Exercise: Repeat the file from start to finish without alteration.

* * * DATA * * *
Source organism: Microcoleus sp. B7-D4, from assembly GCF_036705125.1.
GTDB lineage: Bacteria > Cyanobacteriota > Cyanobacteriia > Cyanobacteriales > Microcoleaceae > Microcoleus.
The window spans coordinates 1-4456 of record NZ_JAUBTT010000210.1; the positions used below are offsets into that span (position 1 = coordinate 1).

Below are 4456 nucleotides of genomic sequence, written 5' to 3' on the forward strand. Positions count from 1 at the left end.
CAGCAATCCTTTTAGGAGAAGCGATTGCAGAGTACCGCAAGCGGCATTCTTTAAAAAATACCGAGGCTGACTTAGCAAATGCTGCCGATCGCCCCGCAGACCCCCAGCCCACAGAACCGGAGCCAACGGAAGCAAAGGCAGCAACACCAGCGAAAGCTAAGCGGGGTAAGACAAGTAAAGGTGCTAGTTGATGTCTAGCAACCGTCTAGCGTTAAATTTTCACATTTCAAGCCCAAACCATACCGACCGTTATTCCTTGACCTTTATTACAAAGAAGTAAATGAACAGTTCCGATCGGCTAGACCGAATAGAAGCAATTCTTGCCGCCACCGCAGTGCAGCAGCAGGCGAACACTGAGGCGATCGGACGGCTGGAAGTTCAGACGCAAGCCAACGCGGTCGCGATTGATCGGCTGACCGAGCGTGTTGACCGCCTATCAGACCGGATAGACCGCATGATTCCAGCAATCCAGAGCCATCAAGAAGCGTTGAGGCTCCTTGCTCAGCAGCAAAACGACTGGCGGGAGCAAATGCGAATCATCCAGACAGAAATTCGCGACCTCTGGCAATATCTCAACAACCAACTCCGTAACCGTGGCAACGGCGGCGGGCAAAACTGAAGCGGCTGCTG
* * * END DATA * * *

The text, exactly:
Source organism: Microcoleus sp. B7-D4, from assembly GCF_036705125.1.
GTDB lineage: Bacteria > Cyanobacteriota > Cyanobacteriia > Cyanobacteriales > Microcoleaceae > Microcoleus.
The window spans coordinates 1-4456 of record NZ_JAUBTT010000210.1; the positions used below are offsets into that span (position 1 = coordinate 1).

Below are 4456 nucleotides of genomic sequence, written 5' to 3' on the forward strand. Positions count from 1 at the left end.
CAGCAATCCTTTTAGGAGAAGCGATTGCAGAGTACCGCAAGCGGCATTCTTTAAAAAATACCGAGGCTGACTTAGCAAATGCTGCCGATCGCCCCGCAGACCCCCAGCCCACAGAACCGGAGCCAACGGAAGCAAAGGCAGCAACACCAGCGAAAGCTAAGCGGGGTAAGACAAGTAAAGGTGCTAGTTGATGTCTAGCAACCGTCTAGCGTTAAATTTTCACATTTCAAGCCCAAACCATACCGACCGTTATTCCTTGACCTTTATTACAAAGAAGTAAATGAACAGTTCCGATCGGCTAGACCGAATAGAAGCAATTCTTGCCGCCACCGCAGTGCAGCAGCAGGCGAACACTGAGGCGATCGGACGGCTGGAAGTTCAGACGCAAGCCAACGCGGTCGCGATTGATCGGCTGACCGAGCGTGTTGACCGCCTATCAGACCGGATAGACCGCATGATTCCAGCAATCCAGAGCCATCAAGAAGCGTTGAGGCTCCTTGCTCAGCAGCAAAACGACTGGCGGGAGCAAATGCGAATCATCCAGACAGAAATTCGCGACCTCTGGCAATATCTCAACAACCAACTCCGTAACCGTGGCAACGGCGGCGGGCAAAACTGAAGCGGCTGCTG